It’s a bit frustrating sometimes when yoir book is apparently The Most Hated Book in Creationism… especially when no one particularly engages the arguments in said book and resorts to insults and appeals to authority instead. Truth isn’t always well-received.
Still, I’m not exactly looking to be an exotheological martyr so I was pleasantly surprised to read the very first actual review of Strangers and Aliens:
Around the time of NASA’a TRAPPIST-1 exoplanet announcement, I ran across a curious verse from the Bible: “[God] fashioned and made the earth, he founded it; he did not create it to be empty, but formed it to be inhabited” (Isaiah 45:18). Some Christians were taking that verse to mean that only the Earth will have life on it, and that no other planets ever will, including TRAPPIST-1e. Now, I’m an evangelical Christian, but I found that kind of commentary to be faulty. A Google search of Isaiah 45:18 and exoplanets led me to Tony’s blog – about Creationism and aliens. I didn’t think anyone blogged about this! After reading some of his posts I quickly bought his book, and loved it.
The underlying premise of “Strangers and Aliens” is that within Creationist thinking, there can be a rush to judgement when it comes to discussions on the possibility of alien life. As in, there’s usually an outright dismissal of the possibility. Probably, this is a reaction to the Evolutionist agenda which asserts there definitely, absolutely MUST be alien life, and therefore evolution is true. Both extremes are built on faulty logic, but it’s fellow Bible-believing Christians whom the author addresses: “Some Christians are trying to support certain truth claims with bad logic, even though they tell us to watch out for such fallacies in the arguments of evolutionists. Truth is not built upon logical fallacies.” (from Chapter 15). The heart of this book is that the Church should not present stumbling blocks to the gospel by taking hard stances on shaky grounds, as one day they may be disproven.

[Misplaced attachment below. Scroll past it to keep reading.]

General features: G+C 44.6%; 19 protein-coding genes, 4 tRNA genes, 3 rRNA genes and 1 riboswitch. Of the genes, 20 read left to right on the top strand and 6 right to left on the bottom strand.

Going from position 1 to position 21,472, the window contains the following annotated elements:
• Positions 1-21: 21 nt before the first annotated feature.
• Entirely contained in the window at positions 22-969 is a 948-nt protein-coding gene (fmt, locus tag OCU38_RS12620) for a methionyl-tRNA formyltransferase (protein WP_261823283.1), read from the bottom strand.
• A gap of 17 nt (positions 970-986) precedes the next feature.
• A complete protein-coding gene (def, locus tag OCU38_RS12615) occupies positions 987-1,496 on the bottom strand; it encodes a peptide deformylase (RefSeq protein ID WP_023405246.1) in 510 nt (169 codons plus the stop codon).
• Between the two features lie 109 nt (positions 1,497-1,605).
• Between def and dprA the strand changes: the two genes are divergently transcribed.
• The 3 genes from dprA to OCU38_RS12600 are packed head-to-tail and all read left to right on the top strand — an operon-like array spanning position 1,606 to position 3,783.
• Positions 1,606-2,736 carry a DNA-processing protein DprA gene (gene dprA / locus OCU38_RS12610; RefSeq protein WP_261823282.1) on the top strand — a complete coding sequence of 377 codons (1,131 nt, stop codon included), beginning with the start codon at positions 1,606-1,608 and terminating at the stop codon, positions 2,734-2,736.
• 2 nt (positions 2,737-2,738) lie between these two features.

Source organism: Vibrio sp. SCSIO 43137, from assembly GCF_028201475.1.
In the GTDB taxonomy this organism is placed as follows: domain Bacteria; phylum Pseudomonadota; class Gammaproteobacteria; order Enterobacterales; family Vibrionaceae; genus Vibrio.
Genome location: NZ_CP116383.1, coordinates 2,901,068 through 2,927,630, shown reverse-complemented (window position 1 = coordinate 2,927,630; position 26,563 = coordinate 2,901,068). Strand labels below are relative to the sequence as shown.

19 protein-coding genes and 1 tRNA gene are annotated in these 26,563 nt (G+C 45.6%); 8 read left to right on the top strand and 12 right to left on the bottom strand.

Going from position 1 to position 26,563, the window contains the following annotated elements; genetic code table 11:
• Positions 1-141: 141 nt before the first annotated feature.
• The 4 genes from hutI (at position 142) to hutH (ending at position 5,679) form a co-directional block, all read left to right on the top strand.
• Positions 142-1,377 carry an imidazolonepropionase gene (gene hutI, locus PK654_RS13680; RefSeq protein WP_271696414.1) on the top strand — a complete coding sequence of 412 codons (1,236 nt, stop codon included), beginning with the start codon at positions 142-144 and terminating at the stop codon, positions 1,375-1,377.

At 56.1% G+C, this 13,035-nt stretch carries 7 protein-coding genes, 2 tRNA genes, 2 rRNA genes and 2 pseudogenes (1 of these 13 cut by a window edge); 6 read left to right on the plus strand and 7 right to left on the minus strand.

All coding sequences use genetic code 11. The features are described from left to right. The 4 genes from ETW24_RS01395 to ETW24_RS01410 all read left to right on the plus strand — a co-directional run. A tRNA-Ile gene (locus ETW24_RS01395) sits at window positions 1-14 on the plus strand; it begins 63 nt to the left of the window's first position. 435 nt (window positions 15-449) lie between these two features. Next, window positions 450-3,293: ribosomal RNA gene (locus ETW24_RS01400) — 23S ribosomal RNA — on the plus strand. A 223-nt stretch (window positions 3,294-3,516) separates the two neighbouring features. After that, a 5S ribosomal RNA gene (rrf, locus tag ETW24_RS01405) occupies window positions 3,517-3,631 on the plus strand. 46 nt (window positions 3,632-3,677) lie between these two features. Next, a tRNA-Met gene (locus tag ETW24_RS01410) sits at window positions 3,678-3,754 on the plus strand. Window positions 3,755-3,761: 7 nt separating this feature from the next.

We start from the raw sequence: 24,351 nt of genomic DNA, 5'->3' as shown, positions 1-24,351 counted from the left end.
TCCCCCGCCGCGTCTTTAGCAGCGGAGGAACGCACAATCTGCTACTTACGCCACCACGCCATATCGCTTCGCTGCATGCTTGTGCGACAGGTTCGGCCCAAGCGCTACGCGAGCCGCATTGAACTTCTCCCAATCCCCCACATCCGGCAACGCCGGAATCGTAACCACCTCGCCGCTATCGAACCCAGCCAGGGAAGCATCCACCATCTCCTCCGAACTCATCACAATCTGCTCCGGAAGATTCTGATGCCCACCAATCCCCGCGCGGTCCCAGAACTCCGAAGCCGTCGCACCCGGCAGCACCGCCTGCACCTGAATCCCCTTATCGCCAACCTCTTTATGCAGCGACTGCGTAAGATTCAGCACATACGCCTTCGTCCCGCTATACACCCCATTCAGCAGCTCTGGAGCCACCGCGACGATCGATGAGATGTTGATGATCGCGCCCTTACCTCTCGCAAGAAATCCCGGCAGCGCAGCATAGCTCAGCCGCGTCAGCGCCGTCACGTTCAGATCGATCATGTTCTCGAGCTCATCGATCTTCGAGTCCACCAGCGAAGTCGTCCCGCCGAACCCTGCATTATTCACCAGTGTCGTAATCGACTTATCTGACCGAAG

I appreciated the author’s cool-headed analysis and rebuttal of these fallacies, such as Arguments from Silence (the main one), Arguments from Authority, Arguments of Irrelevant Conclusions, and so on. He also has an interesting take on why the Bible is silent on the subject of extraterrestrials, but also what theological issues could arise should aliens be discovered. Finally, the author affirms the value of speculative fiction, and issues a clarion call for Christians to write more sci-fi: “Imagination is the chief gift God has given us to set us apart from the animals” (from chapter 2). If you’re a fellow Christian who loves Star Trek, astronomy, exoplanets or simply looks at the stars in wonder, you’ll enjoy this book.
Buy your copy today and discover the truth about UFOs, Aliens and the Bible. And if you’ve already read the book, consider leaving a review of your own to let folks know what you thought of it.